They look at an individual risk profile of the vaccine versus having the disease itself. That has changed. When we looked at the median age of individuals who were hospitalized prior to the Delta variant, you were up in various communities, the median age was around 70, sometimes close to 80. Now the median age has moved to 50, which means that half the people hospitalized in this country are under 50.

We have seen with the Delta variant it has been more virulent amongst young adults. When we look at the complications of a vaccination rate, we're looking at complications that are between one and five out of millions. Those are the data that we have, meaningful complications.

With the risk of complications from getting the Delta variant in young people, it's really one in five in thousands. What we have unequivocal data on right now, more for our NCAA student-athletes, is that about 10% that develop COVID have long COVID symptoms, even when they have mild symptoms.

Whereas I appreciate what he's saying, it's not based on the most informed information that we have. It's not based on the evidence that we have.

Then I think the next thing is really what makes the best sense from the public good of society as a whole. From a public good, the more people that have immunity against this disease either because they've recently had infection or they're vaccinated, the better it is for everyone.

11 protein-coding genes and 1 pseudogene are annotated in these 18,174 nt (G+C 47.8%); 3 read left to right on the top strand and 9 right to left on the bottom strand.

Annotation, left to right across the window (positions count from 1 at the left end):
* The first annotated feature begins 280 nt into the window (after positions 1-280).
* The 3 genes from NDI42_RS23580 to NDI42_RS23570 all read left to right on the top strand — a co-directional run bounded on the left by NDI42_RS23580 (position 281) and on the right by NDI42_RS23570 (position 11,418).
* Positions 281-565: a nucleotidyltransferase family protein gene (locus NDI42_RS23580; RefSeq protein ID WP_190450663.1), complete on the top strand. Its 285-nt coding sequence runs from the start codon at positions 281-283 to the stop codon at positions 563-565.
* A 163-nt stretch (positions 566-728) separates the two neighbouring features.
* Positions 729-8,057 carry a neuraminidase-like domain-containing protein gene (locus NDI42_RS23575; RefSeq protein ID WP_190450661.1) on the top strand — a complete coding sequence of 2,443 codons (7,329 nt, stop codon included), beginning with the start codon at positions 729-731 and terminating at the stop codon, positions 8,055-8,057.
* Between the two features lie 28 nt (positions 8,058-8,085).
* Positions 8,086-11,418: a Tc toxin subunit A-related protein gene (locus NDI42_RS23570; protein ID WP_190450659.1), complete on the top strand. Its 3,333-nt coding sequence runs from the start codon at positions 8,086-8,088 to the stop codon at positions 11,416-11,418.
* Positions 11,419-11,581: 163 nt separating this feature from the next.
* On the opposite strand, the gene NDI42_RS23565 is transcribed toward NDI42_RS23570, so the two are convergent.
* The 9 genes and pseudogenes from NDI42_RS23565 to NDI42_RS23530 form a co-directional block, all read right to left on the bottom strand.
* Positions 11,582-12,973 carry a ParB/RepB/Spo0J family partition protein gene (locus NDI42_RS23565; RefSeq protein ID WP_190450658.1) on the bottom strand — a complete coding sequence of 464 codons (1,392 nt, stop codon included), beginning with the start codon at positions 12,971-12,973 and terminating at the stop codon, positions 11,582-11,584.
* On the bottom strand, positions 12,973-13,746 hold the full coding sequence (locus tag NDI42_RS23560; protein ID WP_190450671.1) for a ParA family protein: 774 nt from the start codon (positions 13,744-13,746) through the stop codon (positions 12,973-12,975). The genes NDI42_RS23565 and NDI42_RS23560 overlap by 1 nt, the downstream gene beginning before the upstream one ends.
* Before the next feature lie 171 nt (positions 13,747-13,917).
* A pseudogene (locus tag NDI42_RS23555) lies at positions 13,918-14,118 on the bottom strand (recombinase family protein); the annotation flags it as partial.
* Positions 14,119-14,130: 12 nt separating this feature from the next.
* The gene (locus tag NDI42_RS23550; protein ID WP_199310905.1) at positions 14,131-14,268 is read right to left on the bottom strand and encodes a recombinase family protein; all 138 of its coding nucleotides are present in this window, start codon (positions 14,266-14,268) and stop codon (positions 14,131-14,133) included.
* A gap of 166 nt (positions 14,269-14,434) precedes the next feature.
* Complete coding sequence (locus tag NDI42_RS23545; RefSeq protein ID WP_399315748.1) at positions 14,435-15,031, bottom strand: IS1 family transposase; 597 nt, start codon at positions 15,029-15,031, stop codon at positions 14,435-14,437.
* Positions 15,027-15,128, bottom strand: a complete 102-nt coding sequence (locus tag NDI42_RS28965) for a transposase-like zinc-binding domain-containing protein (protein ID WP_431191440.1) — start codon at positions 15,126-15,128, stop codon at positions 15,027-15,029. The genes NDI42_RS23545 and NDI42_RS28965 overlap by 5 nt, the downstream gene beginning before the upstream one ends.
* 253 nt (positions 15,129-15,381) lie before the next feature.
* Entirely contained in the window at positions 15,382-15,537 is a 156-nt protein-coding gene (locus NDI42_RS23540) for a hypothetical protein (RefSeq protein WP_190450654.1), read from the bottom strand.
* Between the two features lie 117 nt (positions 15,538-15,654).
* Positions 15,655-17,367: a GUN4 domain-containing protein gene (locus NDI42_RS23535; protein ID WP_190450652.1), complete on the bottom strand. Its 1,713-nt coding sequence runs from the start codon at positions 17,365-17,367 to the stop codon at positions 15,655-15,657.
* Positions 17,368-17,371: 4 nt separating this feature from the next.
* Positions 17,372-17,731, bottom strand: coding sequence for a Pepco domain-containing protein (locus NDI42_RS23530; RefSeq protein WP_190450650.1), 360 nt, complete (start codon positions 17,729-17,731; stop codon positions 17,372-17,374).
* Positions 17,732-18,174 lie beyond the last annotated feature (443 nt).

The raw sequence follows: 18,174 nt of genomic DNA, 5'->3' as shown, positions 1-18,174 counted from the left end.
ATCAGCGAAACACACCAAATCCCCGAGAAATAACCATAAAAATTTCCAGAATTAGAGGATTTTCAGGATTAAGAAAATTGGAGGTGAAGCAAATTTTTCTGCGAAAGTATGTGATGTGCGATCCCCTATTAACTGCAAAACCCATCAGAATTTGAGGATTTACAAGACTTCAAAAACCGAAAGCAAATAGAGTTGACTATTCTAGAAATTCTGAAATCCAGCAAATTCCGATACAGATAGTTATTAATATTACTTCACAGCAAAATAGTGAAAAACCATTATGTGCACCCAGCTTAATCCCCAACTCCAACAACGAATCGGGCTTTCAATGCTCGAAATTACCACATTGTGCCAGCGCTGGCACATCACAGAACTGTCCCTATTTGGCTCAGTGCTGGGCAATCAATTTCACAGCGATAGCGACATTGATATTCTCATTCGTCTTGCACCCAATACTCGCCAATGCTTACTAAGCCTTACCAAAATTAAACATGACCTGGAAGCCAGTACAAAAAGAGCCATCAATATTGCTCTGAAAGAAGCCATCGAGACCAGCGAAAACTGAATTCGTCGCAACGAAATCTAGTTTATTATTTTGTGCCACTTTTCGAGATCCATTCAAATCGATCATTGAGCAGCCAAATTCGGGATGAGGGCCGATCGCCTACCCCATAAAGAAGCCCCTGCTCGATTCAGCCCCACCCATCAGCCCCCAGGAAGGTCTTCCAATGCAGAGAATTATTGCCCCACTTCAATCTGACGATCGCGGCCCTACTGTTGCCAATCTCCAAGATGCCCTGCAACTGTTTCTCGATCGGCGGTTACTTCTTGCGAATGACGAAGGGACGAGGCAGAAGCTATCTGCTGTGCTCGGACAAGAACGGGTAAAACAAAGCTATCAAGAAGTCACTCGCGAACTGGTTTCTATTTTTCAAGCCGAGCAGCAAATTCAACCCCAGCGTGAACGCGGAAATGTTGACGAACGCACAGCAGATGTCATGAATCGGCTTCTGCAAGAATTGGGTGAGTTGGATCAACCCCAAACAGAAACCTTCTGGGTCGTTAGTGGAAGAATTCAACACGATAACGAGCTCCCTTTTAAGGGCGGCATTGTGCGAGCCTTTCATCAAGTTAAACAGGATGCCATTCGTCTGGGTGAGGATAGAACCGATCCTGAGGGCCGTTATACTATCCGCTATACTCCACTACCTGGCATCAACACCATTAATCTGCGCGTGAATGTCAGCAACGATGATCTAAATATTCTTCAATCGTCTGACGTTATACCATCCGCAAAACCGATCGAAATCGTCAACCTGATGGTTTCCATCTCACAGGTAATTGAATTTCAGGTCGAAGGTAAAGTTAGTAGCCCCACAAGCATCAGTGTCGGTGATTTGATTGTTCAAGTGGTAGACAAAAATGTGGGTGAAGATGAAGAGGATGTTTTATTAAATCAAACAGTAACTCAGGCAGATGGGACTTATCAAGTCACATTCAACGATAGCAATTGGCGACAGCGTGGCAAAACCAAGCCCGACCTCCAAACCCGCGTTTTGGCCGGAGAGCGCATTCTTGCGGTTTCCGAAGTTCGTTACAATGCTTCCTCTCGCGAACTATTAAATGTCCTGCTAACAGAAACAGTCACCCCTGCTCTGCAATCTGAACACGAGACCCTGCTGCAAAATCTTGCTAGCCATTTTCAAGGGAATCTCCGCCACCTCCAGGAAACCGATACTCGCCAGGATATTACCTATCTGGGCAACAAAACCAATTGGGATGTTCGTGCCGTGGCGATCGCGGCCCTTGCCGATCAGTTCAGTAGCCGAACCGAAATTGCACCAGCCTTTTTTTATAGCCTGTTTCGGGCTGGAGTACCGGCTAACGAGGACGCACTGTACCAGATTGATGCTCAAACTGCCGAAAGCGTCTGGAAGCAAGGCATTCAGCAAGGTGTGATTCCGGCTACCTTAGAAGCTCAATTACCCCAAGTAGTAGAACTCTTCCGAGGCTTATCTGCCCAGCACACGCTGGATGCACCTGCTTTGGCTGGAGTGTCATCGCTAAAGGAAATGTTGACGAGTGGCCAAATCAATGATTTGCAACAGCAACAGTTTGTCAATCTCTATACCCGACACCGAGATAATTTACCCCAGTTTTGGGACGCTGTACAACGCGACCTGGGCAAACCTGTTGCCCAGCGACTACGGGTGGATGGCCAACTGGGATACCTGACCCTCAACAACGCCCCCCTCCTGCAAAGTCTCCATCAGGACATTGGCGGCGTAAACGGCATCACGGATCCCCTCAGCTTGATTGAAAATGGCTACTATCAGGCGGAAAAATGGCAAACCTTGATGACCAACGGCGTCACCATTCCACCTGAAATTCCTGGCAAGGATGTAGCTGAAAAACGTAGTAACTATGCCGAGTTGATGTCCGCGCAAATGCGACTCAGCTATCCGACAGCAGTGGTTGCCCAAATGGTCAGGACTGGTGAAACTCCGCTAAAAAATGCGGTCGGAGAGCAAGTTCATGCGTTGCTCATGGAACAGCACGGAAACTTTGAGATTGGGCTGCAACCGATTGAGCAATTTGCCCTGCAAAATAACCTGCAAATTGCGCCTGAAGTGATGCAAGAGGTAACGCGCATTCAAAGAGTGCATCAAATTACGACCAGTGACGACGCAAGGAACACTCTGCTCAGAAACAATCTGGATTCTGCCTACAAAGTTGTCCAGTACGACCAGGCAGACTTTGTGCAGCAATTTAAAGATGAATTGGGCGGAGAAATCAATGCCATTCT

I think there are two important viewpoints. One is the emerging information we have on the Delta variant and how it is affecting the young. The other is really looking at it from a public good point of view.

Q. To simplify, if you were sitting down with him, what would you say? Should young athletes get the vaccine?

DR. BRIAN HAINLINE: That's what I would say. It's consistent with what we're saying through NCAA member school athletes. When we go across the NCAA, we're at close to 85% vaccination. We're strongly encouraging that. We're actually doing that in conjunction with the White House. There's a major push to get our young individuals vaccinated.

I would strongly encourage that. And I have been with all athletes.

CHRIS WIDMAIER: Before our next question, this will need to conclude by 2 p.m. There are several questions left. We're going to do our best to get to all of them. I'm not a hundred percent sure we will be able to. We are attempting to, though.

I will also do a reminder that we have 10 minutes left if anyone has a question for Dr. Reardon on the overall health of players as well.

We'll go to the next question now. Thank you.

Q. Regarding the infographics on the mental health initiative during the US Open. Can you go into the detail on the section on reviewing media availability options? What is meant by that?